What is the treatment of peptic ulcer disease?

If Helicobacter pylori infection is diagnosed it can be treated with antibiotics for about 2 weeks. Treatment of ulcers related to arthritis-type medications includes stopping the offending medication if possible and starting medications that significantly decrease the acid levels in the stomach.

How can peptic ulcer disease be prevented?

Reducing or eliminating the use of nonsteroidal anti-inflammatory drugs is one way that peptic ulcers can be prevented. If a patient has to take one of these medications, the physician may advise the patient to stay on an acid-lowering medication to protect the stomach. The source of Helicobacter pylori infection is not certain but it appears to be spread from person to person. Adequate hygiene may be useful in preventing transmission of the bacteria.

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Hiatal Hernia

Hiatal Hernia

What is a hiatal hernia?

The stomach is normally positioned in the abdominal cavity below a large, thin, dome-shaped muscle, the diaphragm.  The diaphragm separates the abdominal cavity from the chest cavity.  The esophagus, in the chest cavity, passes through an opening or hole in the diaphragm called the hiatus where the esophagus joins the stomach.  A hiatal hernia results when a portion of the stomach protrudes or herniates upwards through the hole (hiatus) in the diaphragm and into the chest cavity.  Usually only a small portion of the stomach herniates up through the diaphragm.  Occasionally the whole stomach can herniate through the diaphragm up into the chest cavity.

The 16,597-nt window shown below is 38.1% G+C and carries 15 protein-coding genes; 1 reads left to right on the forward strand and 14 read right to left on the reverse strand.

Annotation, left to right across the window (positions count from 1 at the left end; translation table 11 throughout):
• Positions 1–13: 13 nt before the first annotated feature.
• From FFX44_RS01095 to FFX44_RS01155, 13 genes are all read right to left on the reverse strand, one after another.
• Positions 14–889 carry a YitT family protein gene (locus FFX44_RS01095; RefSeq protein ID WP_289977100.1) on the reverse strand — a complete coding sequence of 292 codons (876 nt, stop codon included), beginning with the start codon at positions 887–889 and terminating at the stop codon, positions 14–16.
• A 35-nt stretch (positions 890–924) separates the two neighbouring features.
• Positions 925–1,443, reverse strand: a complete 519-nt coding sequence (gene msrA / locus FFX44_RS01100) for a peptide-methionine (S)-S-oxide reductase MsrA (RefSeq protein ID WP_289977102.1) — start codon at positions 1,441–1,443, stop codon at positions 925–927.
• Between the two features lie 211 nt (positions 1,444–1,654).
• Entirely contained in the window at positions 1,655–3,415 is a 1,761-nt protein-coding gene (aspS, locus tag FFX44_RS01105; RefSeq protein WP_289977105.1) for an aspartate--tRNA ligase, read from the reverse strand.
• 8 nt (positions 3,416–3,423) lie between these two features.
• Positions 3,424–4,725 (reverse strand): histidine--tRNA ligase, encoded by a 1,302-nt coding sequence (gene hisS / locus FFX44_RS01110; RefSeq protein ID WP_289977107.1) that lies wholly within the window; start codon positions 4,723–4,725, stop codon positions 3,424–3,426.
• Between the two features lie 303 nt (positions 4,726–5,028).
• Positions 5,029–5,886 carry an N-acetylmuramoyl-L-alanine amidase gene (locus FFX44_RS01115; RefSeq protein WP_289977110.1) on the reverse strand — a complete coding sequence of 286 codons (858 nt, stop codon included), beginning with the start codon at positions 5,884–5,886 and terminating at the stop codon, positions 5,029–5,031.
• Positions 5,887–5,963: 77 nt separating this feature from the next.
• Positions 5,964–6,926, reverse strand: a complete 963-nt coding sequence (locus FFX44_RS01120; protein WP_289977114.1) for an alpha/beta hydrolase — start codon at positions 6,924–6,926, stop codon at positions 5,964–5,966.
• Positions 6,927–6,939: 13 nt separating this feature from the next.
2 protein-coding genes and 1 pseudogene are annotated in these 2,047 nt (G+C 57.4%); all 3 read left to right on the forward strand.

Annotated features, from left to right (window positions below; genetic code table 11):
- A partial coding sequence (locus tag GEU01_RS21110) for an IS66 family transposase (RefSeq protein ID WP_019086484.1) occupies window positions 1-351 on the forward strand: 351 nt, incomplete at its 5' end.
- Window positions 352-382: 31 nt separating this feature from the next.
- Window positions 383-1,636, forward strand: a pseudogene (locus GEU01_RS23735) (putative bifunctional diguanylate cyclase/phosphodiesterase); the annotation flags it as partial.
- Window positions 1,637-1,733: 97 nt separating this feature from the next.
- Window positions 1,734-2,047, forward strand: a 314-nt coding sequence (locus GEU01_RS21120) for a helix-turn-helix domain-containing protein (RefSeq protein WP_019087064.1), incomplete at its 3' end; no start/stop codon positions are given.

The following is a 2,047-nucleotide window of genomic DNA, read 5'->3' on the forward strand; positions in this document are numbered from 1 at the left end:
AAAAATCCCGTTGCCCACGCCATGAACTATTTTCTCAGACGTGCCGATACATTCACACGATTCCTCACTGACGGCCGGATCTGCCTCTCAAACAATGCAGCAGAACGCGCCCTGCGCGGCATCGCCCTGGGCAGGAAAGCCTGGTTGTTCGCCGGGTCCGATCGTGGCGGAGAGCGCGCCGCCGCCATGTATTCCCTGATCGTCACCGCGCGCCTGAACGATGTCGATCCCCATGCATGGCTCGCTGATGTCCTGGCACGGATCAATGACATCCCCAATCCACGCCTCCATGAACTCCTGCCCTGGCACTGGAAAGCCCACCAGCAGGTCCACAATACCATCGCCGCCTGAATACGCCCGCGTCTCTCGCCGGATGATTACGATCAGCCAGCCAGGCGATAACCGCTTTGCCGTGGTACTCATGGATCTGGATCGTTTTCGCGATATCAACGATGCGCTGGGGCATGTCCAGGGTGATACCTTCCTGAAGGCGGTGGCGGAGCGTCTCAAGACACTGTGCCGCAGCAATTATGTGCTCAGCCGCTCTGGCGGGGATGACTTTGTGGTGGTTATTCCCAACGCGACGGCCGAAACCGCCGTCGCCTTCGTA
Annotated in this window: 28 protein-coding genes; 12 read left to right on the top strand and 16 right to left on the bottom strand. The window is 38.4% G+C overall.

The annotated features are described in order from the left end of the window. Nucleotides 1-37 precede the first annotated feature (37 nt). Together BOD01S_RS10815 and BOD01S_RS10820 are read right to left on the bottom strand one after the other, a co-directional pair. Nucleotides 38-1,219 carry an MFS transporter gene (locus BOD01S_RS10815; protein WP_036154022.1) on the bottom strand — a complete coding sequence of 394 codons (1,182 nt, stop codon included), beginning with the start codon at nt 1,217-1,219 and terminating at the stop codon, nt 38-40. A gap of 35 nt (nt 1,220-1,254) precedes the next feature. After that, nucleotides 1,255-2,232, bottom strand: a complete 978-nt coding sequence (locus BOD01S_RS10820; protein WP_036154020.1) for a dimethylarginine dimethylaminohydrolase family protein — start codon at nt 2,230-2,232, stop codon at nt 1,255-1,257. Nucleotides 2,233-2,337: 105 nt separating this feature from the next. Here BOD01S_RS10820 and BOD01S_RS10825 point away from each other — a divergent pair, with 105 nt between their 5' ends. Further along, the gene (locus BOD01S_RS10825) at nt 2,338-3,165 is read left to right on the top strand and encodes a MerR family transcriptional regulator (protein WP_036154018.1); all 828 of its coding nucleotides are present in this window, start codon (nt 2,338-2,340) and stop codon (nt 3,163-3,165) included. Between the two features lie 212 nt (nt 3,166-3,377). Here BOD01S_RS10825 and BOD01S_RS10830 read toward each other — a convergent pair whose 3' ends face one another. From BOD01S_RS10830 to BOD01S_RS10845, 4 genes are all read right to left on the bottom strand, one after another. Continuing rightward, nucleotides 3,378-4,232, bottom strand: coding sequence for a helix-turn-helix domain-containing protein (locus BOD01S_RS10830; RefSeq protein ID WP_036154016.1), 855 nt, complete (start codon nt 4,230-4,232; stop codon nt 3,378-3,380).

There are two main types of hiatal hernias, sliding and paraesophageal.  A sliding hiatal hernia is the most common.  In a sliding hiatal hernia, the junction between the esophagus and stomach as well as a portion of the stomach itself, protrude above the diaphragm.  The herniated portion of the stomach may slide back and forth into and out of the chest cavity.  In a paraesophageal hiatal hernia, the junction between the esophagus and stomach is in its normal place below the diaphragm but a portion of the stomach is pushed above the diaphragm and lies beside the esophagus.

Why do hiatal hernias occur?

Hiatal hernias are common, occurring in 60% of people by age 60.  The cause is unknown and is thought to result from weakening and enlargement of the hiatus or hole in the diaphragm.  Heredity may play a role in some, while in others obesity, straining or heavy lifting may cause the stomach to push up through the enlarged opening.

What are the symptoms of a hiatal hernia?